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Holy Joe Took Dirty Money

chicago dyke's picture


Contributions from associates and friends of now-indicted garbage executive James Galante to the 2004 presidential campaign of U.S. Sen. Joseph Lieberman have sparked the interest of federal investigators.

Lieberman's bid for the White House took in at least $14,000 from Galante, his associates and their relatives in the fall of 2003, according to a Courant review of campaign records.

The contributions to Lieberman, a longtime Democrat who became an independent in 2006, are similar to allegedly bundled contributions to three Republican officeholders that earlier this month led to state charges against Galante, who is also facing a 2006 federal racketeering indictment.

I'm sure nothing will happen to Holy Joe, he was unknowning and innocent and had no idea what this criminal was up to, I'm sure. Still, it's always a good idea to follow the money. I just wish more people in CT had done so back when it mattered, and a perfectly acceptable alternative Rich White Guy could've been chosen.

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Submitted by lambert on

This was my favorite part of that story:

Lieberman's name along with about a dozen political figures appears on the so-called Galante "ledger" - which was discovered in an office credenza when FBI agents raided his trash headquarters in Danbury in July 2005.

The document has proved intriguing to the legislative committee examining the relationship between Galante and DeLuca. The lawmakers first learned of the ledger when the U.S. attorney's office granted them permission to review a heavily redacted report of an FBI interview of DeLuca.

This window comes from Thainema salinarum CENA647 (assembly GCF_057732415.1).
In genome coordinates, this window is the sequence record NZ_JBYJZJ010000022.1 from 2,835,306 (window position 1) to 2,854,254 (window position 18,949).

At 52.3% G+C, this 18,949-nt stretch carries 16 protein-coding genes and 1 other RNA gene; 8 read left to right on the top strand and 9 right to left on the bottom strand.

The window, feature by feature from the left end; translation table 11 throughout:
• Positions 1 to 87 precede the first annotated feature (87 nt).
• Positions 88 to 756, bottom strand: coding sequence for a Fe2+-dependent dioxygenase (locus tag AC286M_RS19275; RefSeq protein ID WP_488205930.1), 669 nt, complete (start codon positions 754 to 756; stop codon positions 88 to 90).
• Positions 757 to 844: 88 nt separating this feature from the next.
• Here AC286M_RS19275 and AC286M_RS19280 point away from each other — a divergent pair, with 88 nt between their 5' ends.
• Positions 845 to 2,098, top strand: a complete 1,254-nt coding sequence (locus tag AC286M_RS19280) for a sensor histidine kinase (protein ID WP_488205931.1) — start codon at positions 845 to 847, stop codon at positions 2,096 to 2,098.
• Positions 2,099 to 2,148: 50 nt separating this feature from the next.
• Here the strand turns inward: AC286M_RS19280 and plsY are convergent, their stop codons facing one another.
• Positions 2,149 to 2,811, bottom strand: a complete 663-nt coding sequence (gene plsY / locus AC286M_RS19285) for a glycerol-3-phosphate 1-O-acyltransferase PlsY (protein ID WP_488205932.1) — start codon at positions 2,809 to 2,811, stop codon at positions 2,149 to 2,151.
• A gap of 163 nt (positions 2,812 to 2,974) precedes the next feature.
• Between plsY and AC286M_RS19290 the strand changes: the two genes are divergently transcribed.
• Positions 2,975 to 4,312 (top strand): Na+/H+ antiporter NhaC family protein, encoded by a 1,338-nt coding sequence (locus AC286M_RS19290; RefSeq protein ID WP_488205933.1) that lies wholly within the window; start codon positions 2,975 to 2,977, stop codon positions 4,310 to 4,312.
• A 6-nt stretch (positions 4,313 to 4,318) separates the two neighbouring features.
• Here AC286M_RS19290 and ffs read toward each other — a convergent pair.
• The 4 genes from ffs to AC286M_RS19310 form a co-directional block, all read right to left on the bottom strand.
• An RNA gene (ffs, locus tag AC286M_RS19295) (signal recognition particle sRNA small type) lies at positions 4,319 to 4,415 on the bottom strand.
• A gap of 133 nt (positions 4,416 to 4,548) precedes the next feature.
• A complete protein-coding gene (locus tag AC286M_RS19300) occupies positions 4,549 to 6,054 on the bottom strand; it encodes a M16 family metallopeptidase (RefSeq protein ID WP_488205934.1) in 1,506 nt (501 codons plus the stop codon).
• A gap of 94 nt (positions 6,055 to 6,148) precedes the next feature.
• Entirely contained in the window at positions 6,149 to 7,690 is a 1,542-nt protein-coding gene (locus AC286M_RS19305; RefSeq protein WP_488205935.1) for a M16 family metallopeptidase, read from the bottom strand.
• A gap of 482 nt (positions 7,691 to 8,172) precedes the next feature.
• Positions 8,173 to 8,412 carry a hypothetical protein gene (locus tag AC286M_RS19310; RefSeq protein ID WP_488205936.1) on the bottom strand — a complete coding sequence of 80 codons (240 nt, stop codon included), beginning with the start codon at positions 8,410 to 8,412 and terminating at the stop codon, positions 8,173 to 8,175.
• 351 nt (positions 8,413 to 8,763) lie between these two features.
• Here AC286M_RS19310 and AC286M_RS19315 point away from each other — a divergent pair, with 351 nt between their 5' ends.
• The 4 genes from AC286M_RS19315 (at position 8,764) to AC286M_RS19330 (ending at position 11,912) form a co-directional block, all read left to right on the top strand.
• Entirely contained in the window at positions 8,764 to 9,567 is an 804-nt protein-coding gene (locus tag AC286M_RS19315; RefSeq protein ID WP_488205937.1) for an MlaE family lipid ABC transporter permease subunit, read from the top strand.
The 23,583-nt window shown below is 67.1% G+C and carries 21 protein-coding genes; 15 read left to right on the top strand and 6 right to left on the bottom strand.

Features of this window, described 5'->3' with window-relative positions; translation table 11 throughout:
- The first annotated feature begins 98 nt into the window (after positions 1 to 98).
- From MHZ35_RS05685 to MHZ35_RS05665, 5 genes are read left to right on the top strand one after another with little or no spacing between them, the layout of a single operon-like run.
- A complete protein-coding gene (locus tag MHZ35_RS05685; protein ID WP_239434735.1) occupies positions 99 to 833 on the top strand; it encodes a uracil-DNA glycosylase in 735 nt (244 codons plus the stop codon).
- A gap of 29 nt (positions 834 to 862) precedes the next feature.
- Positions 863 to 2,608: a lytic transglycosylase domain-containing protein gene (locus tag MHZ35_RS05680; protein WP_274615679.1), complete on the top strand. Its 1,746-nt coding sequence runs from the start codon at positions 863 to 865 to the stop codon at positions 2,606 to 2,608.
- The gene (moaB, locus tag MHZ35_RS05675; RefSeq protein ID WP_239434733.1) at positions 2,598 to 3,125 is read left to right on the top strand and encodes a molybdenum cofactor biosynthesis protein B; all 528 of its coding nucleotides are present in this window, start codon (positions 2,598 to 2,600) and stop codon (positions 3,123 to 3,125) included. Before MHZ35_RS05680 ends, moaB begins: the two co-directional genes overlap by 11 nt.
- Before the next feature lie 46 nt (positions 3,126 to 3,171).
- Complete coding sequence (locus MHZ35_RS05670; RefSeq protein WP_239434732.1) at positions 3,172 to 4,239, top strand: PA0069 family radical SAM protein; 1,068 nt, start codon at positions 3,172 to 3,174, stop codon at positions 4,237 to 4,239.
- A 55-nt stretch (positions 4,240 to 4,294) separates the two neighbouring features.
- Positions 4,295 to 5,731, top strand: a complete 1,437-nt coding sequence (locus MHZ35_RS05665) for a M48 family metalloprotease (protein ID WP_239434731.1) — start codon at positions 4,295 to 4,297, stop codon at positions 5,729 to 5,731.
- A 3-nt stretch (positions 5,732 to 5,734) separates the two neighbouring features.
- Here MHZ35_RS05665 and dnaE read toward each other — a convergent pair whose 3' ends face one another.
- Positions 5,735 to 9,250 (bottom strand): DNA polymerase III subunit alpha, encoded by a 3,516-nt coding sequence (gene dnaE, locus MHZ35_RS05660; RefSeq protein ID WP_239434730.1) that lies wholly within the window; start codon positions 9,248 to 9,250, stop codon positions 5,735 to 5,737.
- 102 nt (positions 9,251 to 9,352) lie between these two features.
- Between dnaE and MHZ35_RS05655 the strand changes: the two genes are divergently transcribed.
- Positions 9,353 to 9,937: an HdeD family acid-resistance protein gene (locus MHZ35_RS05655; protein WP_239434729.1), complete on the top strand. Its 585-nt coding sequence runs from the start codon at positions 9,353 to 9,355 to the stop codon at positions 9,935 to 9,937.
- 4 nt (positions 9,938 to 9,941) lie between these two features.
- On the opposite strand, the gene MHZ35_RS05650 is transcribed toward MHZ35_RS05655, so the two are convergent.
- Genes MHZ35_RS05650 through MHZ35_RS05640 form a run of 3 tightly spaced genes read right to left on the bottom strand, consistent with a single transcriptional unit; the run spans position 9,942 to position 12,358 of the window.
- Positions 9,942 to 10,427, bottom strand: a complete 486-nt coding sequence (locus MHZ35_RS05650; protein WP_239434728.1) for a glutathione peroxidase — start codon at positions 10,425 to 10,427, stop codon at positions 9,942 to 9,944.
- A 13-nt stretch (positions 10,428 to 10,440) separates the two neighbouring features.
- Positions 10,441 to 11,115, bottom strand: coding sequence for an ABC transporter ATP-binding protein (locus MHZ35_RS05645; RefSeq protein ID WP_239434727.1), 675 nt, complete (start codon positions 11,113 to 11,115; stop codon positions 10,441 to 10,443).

Intrigued, but frustrated by the redactions, the committee asked the U.S. attorney's office for additional information, in particular, the significance of the "25,000." The U.S. attorney's office has not said how it will respond. DeLuca opposes the release of additional information.

"It's uncertain as to what that is a reference to, the `25,000,'" state Sen. Andrea Stillman, D-Waterford, mused during a meeting. "Of course, there isn't a dollar sign. It doesn't say chickens. It doesn't say anything. It just says the number."

Others familiar with the so-called ledger have over recent weeks questioned whether the word "ledger" is even an appropriate characterization. They said the document is, more accurately, a succession of pages torn from a pad similar to the sort a business executive such as Galante might have by his office telephone.

They said the pages contain various jotted notes, apparently written over time, sometimes in pencil and at other times in a variety of inks. Notes about business matters are interspersed with the names of the political figures. Aligned against the names of the political figures are sums ranging from 2,500 to 100,000. Along with Lieberman, the names include candidates for local office in eastern New York.

Well, since a US Attorney has now become involved, I'm sure that everything is on the up-and-up and no politics are involved.

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